Thursday, July 22, 2010

A night at the monastery

Pardon the long outage; we've been roaming around inner Flores, Indonesia, where the internet connections are too slow to upload photos. So, back to the hike from Hsipaw to Namhsan ...

On days two and three, we learned how lucky we'd been on day one. It started raining the morning the second day, and it really didn't stop for the rest of the hike.


Mist clung to the mountains until midday.


Motorbikes put chains on their tires to navigate the treacherous muddy sloughs.



When we arrived for our second overnight, our guide discovered the friend he planned to stay with had gone to Mandalay for business. We would have to bunk down at the local monastery instead. Our guide was rather downcast, since he wouldn't be able to drink, but Chad and I were delighted.


We were shown into the large central room at the monastery.  Other than a wooden cabinet for plates and silverware, and some sleeping mats and blankets in one corner, there was no furniture. In the now-familiar Burmese style, there was a fire in the floor at one end of the room. Monks, nuns and travelers drifted in and out, plunking down by the coals to chat, drink tea and get warm. The high mountain location and the constant rain made the air quite chilly.


The monastery cat liked to lounge around by the fire looking outrageously comfortable. As the coals burned down she moved in closer and closer until she was in danger of singeing her fur.


The nuns spread the dinner dishes out on mats on the floor. It was marvelous food: in the front of the photo you can see some shredded local squash, with a simple tofu and herb soup, some wedges of omelet, and a bowl of greens behind. The tastiest dish looked like mashed hard-boiled egg yolks, with a vinegary-sharp taste and a rich, velvety texture. It turned out to be the liquid and bits of solids leftover from the tofu-making process, fermented and spiced with a bit of chili, onion and garlic.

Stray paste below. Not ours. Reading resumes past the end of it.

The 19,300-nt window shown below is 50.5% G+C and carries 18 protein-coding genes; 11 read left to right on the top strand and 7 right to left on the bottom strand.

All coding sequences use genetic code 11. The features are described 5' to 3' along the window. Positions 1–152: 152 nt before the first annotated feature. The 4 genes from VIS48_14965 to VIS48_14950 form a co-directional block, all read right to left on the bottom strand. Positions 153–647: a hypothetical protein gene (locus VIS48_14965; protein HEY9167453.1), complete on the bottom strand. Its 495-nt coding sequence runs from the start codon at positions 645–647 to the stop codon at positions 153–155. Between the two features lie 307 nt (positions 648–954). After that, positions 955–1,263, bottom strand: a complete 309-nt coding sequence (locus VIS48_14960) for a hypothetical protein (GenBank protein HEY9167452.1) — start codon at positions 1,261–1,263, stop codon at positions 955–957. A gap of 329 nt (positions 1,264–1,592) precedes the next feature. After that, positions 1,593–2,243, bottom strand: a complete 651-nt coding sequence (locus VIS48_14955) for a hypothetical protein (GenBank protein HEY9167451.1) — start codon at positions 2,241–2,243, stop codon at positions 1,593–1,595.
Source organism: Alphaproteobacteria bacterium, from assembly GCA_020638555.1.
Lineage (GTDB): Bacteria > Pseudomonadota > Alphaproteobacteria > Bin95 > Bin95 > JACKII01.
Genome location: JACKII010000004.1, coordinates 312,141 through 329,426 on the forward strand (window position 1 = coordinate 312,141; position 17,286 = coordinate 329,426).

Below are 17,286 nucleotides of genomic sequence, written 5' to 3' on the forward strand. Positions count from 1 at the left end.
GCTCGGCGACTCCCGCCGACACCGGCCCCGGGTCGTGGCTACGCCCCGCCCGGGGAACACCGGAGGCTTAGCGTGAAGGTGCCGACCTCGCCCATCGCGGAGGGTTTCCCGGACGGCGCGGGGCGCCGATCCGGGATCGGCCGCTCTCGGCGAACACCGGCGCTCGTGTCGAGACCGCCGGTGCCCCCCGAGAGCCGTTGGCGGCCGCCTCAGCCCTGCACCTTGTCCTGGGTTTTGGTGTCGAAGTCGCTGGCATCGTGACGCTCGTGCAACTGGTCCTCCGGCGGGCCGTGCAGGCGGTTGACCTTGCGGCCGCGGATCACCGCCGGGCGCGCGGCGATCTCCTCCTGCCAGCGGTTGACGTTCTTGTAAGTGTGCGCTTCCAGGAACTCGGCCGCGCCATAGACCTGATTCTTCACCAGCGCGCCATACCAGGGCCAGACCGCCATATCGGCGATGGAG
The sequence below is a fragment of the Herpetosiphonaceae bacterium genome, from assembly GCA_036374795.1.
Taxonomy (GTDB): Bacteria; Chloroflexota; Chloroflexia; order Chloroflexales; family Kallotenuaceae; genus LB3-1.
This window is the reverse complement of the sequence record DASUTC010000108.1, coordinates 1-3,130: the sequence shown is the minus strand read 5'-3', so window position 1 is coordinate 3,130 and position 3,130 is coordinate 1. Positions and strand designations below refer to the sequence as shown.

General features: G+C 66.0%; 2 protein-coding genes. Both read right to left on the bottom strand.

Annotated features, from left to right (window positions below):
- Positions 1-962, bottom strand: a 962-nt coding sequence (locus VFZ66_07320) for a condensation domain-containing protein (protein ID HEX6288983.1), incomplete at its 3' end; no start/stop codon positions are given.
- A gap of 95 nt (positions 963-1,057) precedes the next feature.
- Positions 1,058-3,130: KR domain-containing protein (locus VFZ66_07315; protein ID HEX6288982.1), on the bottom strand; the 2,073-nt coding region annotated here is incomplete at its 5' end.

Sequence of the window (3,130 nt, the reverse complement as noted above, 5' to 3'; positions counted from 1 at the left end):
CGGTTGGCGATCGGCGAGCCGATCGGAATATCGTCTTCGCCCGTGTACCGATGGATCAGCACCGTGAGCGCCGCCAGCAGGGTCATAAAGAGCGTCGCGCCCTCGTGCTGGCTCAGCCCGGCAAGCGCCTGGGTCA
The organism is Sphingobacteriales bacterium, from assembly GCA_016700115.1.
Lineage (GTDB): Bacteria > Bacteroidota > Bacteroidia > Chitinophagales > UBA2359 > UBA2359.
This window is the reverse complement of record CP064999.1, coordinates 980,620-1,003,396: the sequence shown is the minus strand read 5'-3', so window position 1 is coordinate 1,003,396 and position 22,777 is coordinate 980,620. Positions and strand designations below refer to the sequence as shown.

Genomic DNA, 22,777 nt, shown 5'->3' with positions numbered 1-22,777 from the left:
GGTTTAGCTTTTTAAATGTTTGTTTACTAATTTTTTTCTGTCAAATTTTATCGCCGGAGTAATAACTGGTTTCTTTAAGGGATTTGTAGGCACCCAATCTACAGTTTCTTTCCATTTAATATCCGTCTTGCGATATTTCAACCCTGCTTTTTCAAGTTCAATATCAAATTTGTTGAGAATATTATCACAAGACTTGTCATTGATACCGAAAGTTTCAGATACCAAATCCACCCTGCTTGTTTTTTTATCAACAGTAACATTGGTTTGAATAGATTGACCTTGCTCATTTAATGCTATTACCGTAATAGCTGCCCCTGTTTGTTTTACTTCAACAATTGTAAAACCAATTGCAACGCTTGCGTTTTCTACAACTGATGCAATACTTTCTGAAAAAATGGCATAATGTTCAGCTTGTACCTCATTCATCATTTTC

Chad and our guide departed for the men's building, where they watched some World Cup before retiring. I slept on a mat in the big room next to the elderly Mother Superior; we went right to bed at 8:30.

2 comments:

triesti said...

oh wow, staying at a monastery. Do you donate for your stay, or there's a fixed amount to be paid? Can we just show up and ask to spend the night there?

kopisusu2 said...

As I understand it, monasteries consider themselves morally obligated to offer shelter to travelers, so people crash at them quite often. Payment is voluntary; we gave $5 at the suggestion of either the guide or one of the monks, I'm not sure which. We also donated some pens and notebooks we had brought along, since they have a school. And yes, we just showed up. Since there are no beds, they can't exactly run out of them! And there was plenty of floor space to go around!